The Reserve Bank is an unusual entity. It has a board that is not a board, and a governor who is also a chief executive.
The governor has immense power, including sole responsibility to determine the capital requirements for all registered banks by controlling their “conditions of registration.” Because the governor’s regulatory powers are vested directly in him by the Reserve Bank of New Zealand Act, he is not accountable to the bank’s board for how he exercises those powers.
As the Initiative explained in our April 2018 report, Who Guards the Guards? Regulatory Governance in New Zealand, the unprecedented concentration of power in the governor’s hands would not matter if the bank’s regulatory performance were consistently exemplary. However, our research found the Reserve Bank commands neither the respect nor the confidence of the financial institutions it is tasked with regulating. The chart below from our report provides a snapshot of how poorly the Reserve Bank is regarded compared with its co-regulator, the Financial Markets Authority (FMA), which has a well-respected governance board.
Of course, our report was published before the appointment of new Reserve Bank governor Adrian Orr. He promised to bring a fresh approach. And he started well, contacting the chief executives and chairs of New Zealand’s major financial institutions about the criticisms in our report.
But since then, shortcomings in the bank’s decision-making processes are back in the spotlight.
The latest ruckus started with the Reserve Bank releasing proposals on December 14, 2018, to increase bank capital ratios to levels that are unprecedented elsewhere in the developed world. The proposals would almost double the required amount of high-quality capital that banks will have to hold. The Reserve Bank estimates the new capital requirements are equivalent to about 70% of the banking sector’s expected profits over the proposed five-year transition period.
The proposals are the culmination of a Reserve Bank study extending back to March 2017. Yet, despite the nearly two-year gestation period, banks were given just over three months to respond to them (including the Christmas holiday period).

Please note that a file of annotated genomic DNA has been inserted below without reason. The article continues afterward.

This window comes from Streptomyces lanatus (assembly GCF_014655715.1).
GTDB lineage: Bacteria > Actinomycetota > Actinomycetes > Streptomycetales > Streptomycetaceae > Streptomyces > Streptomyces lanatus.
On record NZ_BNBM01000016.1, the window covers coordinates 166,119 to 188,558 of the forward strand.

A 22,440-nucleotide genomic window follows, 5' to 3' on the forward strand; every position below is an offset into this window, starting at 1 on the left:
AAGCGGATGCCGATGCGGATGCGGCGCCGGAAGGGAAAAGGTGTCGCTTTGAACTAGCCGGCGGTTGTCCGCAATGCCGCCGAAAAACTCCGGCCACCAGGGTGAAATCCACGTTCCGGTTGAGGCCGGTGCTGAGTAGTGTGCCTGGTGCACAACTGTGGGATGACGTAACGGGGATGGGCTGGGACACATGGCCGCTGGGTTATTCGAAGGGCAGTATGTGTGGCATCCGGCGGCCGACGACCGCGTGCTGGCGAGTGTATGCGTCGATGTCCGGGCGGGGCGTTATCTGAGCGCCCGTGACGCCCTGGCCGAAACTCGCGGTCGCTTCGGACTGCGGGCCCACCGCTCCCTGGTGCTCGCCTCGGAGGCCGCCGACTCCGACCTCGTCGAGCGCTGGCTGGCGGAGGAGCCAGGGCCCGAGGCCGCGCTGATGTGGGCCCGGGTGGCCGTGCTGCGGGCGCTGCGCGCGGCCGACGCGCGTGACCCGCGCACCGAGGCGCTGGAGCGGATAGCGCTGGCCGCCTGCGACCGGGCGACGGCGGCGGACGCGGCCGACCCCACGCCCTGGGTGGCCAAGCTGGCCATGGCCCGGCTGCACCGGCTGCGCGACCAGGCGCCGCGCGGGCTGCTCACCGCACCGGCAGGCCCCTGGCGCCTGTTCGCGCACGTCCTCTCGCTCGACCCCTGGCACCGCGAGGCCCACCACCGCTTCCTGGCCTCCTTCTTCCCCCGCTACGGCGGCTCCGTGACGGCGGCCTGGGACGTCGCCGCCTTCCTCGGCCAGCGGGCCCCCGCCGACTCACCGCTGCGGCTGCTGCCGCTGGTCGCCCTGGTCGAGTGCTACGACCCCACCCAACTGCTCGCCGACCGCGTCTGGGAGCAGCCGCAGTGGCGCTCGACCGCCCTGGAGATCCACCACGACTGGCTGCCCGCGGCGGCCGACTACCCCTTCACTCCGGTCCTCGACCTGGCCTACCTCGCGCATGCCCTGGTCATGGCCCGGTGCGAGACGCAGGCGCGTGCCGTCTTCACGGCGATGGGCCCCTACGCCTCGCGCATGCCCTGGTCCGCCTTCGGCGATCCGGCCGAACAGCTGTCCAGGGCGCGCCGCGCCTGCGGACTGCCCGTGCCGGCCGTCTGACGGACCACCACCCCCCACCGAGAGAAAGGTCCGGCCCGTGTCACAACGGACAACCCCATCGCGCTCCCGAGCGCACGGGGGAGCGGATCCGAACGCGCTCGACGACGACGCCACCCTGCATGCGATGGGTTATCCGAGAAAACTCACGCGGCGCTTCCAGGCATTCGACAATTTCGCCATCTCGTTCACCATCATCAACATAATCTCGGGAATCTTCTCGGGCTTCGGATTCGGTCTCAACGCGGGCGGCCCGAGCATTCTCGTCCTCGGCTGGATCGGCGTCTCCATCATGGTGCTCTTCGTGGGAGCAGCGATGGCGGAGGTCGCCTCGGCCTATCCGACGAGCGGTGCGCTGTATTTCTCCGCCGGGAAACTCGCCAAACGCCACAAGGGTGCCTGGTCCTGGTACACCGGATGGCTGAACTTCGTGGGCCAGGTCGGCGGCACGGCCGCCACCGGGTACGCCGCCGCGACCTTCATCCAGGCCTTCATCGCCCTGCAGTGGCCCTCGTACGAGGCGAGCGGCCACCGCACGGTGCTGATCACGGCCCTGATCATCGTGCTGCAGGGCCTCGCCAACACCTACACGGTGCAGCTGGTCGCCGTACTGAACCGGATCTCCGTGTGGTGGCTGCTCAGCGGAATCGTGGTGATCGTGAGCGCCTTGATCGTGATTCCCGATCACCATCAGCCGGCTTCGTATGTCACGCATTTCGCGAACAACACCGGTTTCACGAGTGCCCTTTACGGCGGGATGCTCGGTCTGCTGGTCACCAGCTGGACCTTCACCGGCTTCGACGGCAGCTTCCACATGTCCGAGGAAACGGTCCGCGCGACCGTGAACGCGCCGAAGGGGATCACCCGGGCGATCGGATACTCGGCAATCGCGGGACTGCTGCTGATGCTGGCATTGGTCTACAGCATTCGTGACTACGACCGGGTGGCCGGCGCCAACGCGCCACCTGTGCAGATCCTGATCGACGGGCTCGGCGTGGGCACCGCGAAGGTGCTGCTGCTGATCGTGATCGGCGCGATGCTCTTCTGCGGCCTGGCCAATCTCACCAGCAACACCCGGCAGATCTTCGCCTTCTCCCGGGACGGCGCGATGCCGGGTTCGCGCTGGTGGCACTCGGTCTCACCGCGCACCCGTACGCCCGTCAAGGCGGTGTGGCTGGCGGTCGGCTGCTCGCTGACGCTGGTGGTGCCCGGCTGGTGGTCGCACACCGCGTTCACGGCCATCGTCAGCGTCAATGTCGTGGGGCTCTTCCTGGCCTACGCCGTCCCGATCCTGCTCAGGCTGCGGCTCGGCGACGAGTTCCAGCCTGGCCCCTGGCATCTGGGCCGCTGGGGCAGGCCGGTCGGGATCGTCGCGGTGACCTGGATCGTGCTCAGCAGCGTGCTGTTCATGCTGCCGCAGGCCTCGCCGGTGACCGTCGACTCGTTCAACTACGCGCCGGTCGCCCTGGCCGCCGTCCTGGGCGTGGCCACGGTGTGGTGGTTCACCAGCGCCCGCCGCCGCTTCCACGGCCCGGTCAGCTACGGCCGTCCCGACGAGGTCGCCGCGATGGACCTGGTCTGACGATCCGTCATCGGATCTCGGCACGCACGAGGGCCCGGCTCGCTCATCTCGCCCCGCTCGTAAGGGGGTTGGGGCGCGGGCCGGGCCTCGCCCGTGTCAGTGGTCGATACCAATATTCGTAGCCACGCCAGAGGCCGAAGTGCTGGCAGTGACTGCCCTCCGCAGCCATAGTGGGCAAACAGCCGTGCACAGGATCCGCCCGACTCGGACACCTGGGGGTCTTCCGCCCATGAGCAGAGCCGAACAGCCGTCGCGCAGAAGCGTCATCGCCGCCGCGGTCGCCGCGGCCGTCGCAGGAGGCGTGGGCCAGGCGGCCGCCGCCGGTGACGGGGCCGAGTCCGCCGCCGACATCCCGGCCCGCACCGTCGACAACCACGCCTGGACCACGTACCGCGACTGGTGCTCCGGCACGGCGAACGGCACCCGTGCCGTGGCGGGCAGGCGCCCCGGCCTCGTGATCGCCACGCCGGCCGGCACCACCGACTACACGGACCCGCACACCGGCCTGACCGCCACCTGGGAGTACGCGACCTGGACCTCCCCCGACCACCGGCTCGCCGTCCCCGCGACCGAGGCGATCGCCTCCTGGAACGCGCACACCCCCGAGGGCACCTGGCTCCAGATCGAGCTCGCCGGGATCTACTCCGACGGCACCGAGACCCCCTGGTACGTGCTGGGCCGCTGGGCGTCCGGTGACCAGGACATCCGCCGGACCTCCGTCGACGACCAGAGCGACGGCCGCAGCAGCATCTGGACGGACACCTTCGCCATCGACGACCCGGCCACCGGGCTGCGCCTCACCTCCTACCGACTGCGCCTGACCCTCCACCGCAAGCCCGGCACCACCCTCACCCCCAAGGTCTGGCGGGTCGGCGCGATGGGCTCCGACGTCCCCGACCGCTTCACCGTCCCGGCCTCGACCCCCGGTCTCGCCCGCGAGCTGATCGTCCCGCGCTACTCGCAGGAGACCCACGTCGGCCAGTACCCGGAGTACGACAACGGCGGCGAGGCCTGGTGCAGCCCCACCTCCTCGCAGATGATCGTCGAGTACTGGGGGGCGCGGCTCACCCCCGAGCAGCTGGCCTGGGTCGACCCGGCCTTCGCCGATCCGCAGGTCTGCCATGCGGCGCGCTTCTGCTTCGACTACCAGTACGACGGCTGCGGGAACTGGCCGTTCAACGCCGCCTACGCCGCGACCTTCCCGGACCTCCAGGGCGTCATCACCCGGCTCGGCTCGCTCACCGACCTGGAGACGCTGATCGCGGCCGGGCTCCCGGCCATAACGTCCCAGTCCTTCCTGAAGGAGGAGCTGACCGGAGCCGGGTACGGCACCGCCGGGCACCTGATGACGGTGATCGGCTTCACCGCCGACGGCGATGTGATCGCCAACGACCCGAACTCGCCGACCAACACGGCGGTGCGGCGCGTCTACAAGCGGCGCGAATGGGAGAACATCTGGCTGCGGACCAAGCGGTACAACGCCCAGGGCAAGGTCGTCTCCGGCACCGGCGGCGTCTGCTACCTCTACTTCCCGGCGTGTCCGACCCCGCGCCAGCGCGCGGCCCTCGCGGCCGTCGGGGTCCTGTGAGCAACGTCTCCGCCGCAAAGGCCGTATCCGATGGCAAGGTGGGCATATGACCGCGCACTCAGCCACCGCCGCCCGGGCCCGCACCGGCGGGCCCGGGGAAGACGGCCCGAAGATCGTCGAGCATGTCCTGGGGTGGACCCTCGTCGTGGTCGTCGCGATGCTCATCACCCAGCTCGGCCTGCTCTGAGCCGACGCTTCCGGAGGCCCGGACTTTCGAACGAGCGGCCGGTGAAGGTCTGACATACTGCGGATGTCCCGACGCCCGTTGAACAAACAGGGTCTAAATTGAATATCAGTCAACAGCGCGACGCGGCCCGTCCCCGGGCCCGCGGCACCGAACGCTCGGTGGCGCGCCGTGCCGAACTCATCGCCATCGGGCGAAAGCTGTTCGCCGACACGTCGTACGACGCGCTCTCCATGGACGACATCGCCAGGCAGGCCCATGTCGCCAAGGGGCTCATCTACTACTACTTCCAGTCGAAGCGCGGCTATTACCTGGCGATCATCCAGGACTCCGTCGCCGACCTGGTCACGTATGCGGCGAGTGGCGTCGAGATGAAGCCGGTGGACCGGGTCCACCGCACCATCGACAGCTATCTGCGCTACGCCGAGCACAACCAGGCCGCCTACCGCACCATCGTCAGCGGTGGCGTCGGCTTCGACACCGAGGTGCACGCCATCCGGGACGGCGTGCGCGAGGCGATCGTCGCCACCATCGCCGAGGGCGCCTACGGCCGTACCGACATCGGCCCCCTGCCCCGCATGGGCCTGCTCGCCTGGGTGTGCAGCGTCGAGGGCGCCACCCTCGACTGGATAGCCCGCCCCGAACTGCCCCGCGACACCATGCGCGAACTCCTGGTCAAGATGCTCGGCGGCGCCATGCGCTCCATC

In a tacit acknowledgement that the original submission period was unreasonable, late last month the bank extended the deadline for submissions to May 3, 2019. At the same time, it reissued its consultation document to incorporate a number of corrections and clarifications.
The proposals have sparked considerable debate. To date the criticisms centre on four key themes.
‘Flying colours’ pass
The first is that New Zealand’s banking sector has been subject to regular, rigorous stress-testing by the Reserve Bank. And it has come through with “flying colours.” The last stress test took place in 2017. It involved scenarios including a 35% fall in house prices, a 40% fall in commercial and rural property prices, and 11% peak in unemployment and a Fonterra pay-out average $4.90 per kgMS. The outcome was that no bank made losses and no bank fell below the central bank’s minimum capital requirements. Of course, our banks also came through the real-life stress test of the global financial crisis in comparatively rude health.
The second is the unprecedented nature of the proposals. Fitch, the international rating agency, described the Reserve Bank’s proposals as “radical” and “well beyond the international norm.” Indeed, the proposals set a risk appetite to reduce the frequency of a bank failure to once every 200 years – a figure unsupported by any analysis from the Reserve Bank.
The third focuses on the implications for borrowers. The Reserve Bank itself asserts the impact on borrowing costs “would be minimal.” However, market commentary suggests the proposals would either cause a significant increase in borrowing costs (that is, mortgage rates) or a contraction in the availability of credit. UBS, an investment bank, suggests the proposals could see borrowing costs for New Zealanders increase by 86 to 122 basis points. In any case, the Reserve Bank’s consultation document contains no coherent attempt to model the costs and benefits of its proposals.
Chip on shoulder?
The fourth centres on the governor himself. Several commentators have queried whether the governor has a chip on his shoulder about the Australian-owned banks in New Zealand. Whether true or not, the governor is heavily invested in the proposals. Last month, he took the remarkable step of writing to BusinessDesk’s Jenny Ruth to rebut her opinion-piece questioning whether the bank’s proposed capital requirements involved “gold-plating.” This hardly suggests the governor is maintaining an open mind during the consultation period.
Even if the Reserve Bank’s proposals are justified, the furore surrounding their release highlights the shortcomings in the Reserve Bank’s governance. It is hardly healthy for commentators to express concerns that proposals as important as these might be the product of a single individual’s idiosyncrasies.
If, like the FMA, the Reserve Bank had a conventional board with ultimate responsibility for regulatory decision-making, market participants could have confidence that all proposals were being tested by independent experts with the experience to evaluate them.
Fortunately, the Reserve Bank’s governance is the subject of Phase 2 of the Minister of Finance’s review of the Reserve Bank of New Zealand Act. Submissions closed last Friday. The Initiative has recommended the Reserve Bank receive an FMA makeover. The current ruction suggests this can’t happen soon enough.
Mr Partridge is chairman of the New Zealand Initiative.